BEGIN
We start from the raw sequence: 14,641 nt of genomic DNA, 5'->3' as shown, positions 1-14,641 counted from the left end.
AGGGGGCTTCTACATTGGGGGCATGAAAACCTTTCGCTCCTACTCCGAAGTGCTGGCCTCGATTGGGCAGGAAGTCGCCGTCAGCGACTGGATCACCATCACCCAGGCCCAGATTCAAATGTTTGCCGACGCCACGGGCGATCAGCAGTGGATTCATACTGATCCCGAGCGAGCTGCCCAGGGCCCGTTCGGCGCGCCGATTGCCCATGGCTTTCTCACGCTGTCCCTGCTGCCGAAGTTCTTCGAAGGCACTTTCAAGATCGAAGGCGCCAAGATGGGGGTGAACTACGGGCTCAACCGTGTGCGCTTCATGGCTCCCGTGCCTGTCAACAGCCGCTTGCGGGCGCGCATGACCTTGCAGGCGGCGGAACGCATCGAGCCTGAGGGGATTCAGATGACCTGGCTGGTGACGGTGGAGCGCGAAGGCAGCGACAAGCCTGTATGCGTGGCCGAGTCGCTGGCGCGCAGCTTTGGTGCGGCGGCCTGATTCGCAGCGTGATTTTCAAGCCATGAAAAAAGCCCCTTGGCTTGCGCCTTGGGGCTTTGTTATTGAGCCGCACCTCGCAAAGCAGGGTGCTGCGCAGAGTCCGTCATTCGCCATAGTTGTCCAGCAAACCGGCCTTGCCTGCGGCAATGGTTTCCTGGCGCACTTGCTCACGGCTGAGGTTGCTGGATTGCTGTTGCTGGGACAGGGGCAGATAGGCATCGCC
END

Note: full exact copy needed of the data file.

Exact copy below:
We start from the raw sequence: 14,641 nt of genomic DNA, 5'->3' as shown, positions 1-14,641 counted from the left end.
AGGGGGCTTCTACATTGGGGGCATGAAAACCTTTCGCTCCTACTCCGAAGTGCTGGCCTCGATTGGGCAGGAAGTCGCCGTCAGCGACTGGATCACCATCACCCAGGCCCAGATTCAAATGTTTGCCGACGCCACGGGCGATCAGCAGTGGATTCATACTGATCCCGAGCGAGCTGCCCAGGGCCCGTTCGGCGCGCCGATTGCCCATGGCTTTCTCACGCTGTCCCTGCTGCCGAAGTTCTTCGAAGGCACTTTCAAGATCGAAGGCGCCAAGATGGGGGTGAACTACGGGCTCAACCGTGTGCGCTTCATGGCTCCCGTGCCTGTCAACAGCCGCTTGCGGGCGCGCATGACCTTGCAGGCGGCGGAACGCATCGAGCCTGAGGGGATTCAGATGACCTGGCTGGTGACGGTGGAGCGCGAAGGCAGCGACAAGCCTGTATGCGTGGCCGAGTCGCTGGCGCGCAGCTTTGGTGCGGCGGCCTGATTCGCAGCGTGATTTTCAAGCCATGAAAAAAGCCCCTTGGCTTGCGCCTTGGGGCTTTGTTATTGAGCCGCACCTCGCAAAGCAGGGTGCTGCGCAGAGTCCGTCATTCGCCATAGTTGTCCAGCAAACCGGCCTTGCCTGCGGCAATGGTTTCCTGGCGCACTTGCTCACGGCTGAGGTTGCTGGATTGCTGTTGCTGGGACAGGGGCAGATAGGCATCGCC